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ABSTRACT: Abstract Objective: British clinical guidelines recommend statins as first-line lipid-modifying treatment (LMT) for patients at high risk of cardiovascular disease (CVD). We undertook an observational study to assess total cholesterol (TC) and low-density lipoprotein cholesterol (LDL-C) levels in high-risk patients who were treated with atorvastatin monotherapy by UK general practitioners. Methods: This retrospective database study included patients with a prescription for atorvastatin monotherapy between November 30, 2008, and November 30, 2011, with the index date defined as the first atorvastatin prescription during this period. Eligible high-risk patients with evidence of coronary heart disease (CHD), atherosclerotic vascular disease (AVD), diabetes mellitus (DM), or familial hypercholesterolemia (FH) were required to have ≥1 TC and LDL-C measurement between 3 and 12 months after the index date, and continuous enrollment 1 year before and 1 year after the index date. Cholesterol levels were assessed using the National Institute for Health and Care Excellence (NICE) guidelines: TC <4.0 mmol/L or LDL-C <2.0 mmol/L. Results: Of 2,999 high-risk patients (60.2% men; mean [SD] age = 67.9 [10.6] years) meeting selection criteria, 23.9% 28.2%, 36.2%, and 11.6% received prescriptions for atorvastatin 10, 20, 40, and 80 mg, respectively (percents do not sum to 100 because of rounding). Across all doses, the mean (SD) follow-up TC was 4.08 (0.80) mmol/L and LDL-C, 2.08 (0.65) mmol/L. A large proportion of patients (88.8%) had TC <5.0 mmol/L. However, only 45.8% had TC < 4.0 mmol/L, and 46.5% had LDL-C <2.0 mmol/L. Although a larger proportion of patients with CHD/AVD + DM reached guideline-recommended lipid levels, only 63.7% of such patients had TC <4.0 or LDL-C <2.0 mmol/L, which are the current targets for this subgroup as recommended by NICE. Conclusions: Less than half of UK high-CVD-risk patients receiving atorvastatin monotherapy achieved guideline-recommended treatment targets for TC, and less than two-thirds of patients with CHD/AVD + DM had values below TC (4.0 mmol/L) or LDL-C (2.0 mmol/L). More effective lipid-lowering strategies may be warranted to optimize cholesterol lowering and target attainment in high-risk patients. Limitations of this study include its retrospective, observational nature.Current Medical Research and Opinion 02/2014; · 2.26 Impact Factor
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ABSTRACT: Previous studies have reported that the attainment of goals for low-density lipoprotein cholesterol (LDL-C) are globally suboptimal, but contemporary data are scarce. The CEntralized Pan-Asian survey on tHE Under-treatment of hypercholeSterolemia (CEPHEUS-PA) is the largest evaluation of pharmacological treatment for hypercholesterolemia in Asia. The study reported here analyzed the Taiwan cohort in CEPHEUS-PA to identify the determinants of successful treatment. The patients eligible for this study were adults (≥18 years old) with hypercholesterolemia and with at least two coronary heart disease (CHD) risk factors who had been receiving lipid-lowering drugs for at least 3 months before enrollment, without adjustment for at least 6 weeks before enrollment. Demographic and clinical information and lipid concentrations were recorded. Cardiovascular risk levels and LDL-C targets were determined using the updated Adult Treatment Panel III. In this group of 999 Taiwanese patients, 50%, 25%, and 24% had LDL-C goals set at <70 mg/dL, <100 mg/dL, and <130 mg/dL, respectively. The overall attainment rate was 50%, with the lowest rate in patients set at the most stringent target (22%), followed by those whose therapeutic goals were <100 mg/dL (69%) and <130 mg/dL (87%). The success of LDL-C control was lower in patients with multiple risk factors other than CHD or its equivalents than in those without these multiple risk factors (37% vs. 53%, p < 0.001), and lower in patients with metabolic syndrome than in those without (43% vs. 66%, p < 0.001). Baseline LDL-C and cardiovascular risk were inversely associated with goal attainment, whereas treatment with statins was directly associated with the achievement of LDL-C goals. Patients with diabetes (odds ratio 0.49, 95% confidence interval 0.29-0.84, p = 0.010) and with metabolic syndrome (odds ratio 0.15, 95% confidence interval 0.05-0.40, p < 0.001) were less likely to be treated with statins. This study showed that there is a discrepancy between the updated Adult Treatment Panel III recommendations for LDL-C control and the control attained by this group of Taiwanese patients. In particular, treatment with statins was largely underused in patients with diabetes and in those with metabolic syndrome. These findings highlight the need for more intensive treatment in high-risk patients and those with multiple risk factors, particularly patients with metabolic syndrome.Journal of the Chinese Medical Association 12/2013; · 0.75 Impact Factor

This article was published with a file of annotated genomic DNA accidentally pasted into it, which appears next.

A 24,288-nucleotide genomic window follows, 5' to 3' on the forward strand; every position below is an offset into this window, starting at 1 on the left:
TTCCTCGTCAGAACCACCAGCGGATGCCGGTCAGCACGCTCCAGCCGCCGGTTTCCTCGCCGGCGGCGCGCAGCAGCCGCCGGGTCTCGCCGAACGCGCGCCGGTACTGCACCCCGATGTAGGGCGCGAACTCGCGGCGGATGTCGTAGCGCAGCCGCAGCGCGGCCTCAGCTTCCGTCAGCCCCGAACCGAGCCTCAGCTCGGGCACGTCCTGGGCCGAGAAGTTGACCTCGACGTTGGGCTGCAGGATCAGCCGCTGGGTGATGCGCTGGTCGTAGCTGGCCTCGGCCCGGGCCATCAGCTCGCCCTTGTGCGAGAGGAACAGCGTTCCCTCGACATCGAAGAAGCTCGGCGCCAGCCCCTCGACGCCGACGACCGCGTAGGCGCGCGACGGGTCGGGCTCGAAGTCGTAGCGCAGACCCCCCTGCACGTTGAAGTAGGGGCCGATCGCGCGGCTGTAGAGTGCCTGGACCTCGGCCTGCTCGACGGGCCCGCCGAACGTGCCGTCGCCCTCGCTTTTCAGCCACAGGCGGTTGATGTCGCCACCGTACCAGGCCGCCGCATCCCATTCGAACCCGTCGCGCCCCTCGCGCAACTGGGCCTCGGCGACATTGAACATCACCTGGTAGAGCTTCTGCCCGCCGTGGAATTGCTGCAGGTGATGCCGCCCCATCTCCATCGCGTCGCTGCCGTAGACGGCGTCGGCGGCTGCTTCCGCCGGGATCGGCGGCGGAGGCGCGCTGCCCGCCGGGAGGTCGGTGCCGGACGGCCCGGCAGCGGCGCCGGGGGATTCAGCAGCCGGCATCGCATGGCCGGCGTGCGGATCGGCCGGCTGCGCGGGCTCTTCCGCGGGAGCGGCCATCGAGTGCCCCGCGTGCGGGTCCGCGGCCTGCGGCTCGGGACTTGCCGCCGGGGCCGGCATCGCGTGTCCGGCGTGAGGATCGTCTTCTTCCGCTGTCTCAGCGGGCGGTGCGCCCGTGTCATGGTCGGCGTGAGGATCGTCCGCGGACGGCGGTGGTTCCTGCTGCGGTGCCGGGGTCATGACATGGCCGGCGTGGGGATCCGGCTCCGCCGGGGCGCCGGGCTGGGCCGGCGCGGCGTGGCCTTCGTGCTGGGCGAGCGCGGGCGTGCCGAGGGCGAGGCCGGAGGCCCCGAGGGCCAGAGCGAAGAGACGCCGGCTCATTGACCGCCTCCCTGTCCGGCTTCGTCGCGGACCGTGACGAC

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ABSTRACT: Guidelines emphasise the importance of low-density lipoprotein cholesterol (LDL-C) goals for cardiovascular risk reduction. Given the importance of association between high-density lipoprotein (HDL-C) and triglycerides (TG) normal levels and cardiovascular risk, there is an additional need to further evaluate diverse dyslipidaemic populations. A retrospective longitudinal observational study of patients aged ≥ 35 years on lipid-modifying therapy (LMT) for ≥ 12 months was conducted from patient records pooled from five Asian countries (Malaysia, Korea, Hong Kong, Thailand and Philippines). The prevalence of lipid abnormalities and goal attainment was assessed 12 months before and after LMT initiation. Among 3256 patients (mean age - 58.6 years, 50.4% men), 65.4% were high-risk patients and 88% were on statin therapy. At baseline 94.7% of all patients had at least one abnormal lipid value elevated, LDL-C (86.2%) being the most prevalent. Non-smokers [OR (95% CI): 1.42 (1.08-1.87)], non-diabetics [2.35 (1.96-2.82)], non-cardiovascular disease patients [1.77 (1.42-2.21)] and those from Korea [2.56 (1.83-3.59)] were more likely to attain LDL-C goals. On the contrary, women [0.82 (0.68-0.98)], subjects with FRS > 20% [0.56 (0.41-0.77)] those from Malaysia [0.55 (0.39-0.77)] and the Philippines [0.18 (0.12-0.28)] were less likely to reach LDL-C goals. Fewer characteristics were independently associated with reaching normal levels of HDL-C and TG and attaining at least two normal lipid levels. While current LMT reduced the prevalence of dyslipidaemia, a third of patients still failed to achieve target/normal levels. We highlight country differences and the importance of improving therapy to attain multiple lipid goals/normal levels.International Journal of Clinical Practice 03/2014; · 2.43 Impact Factor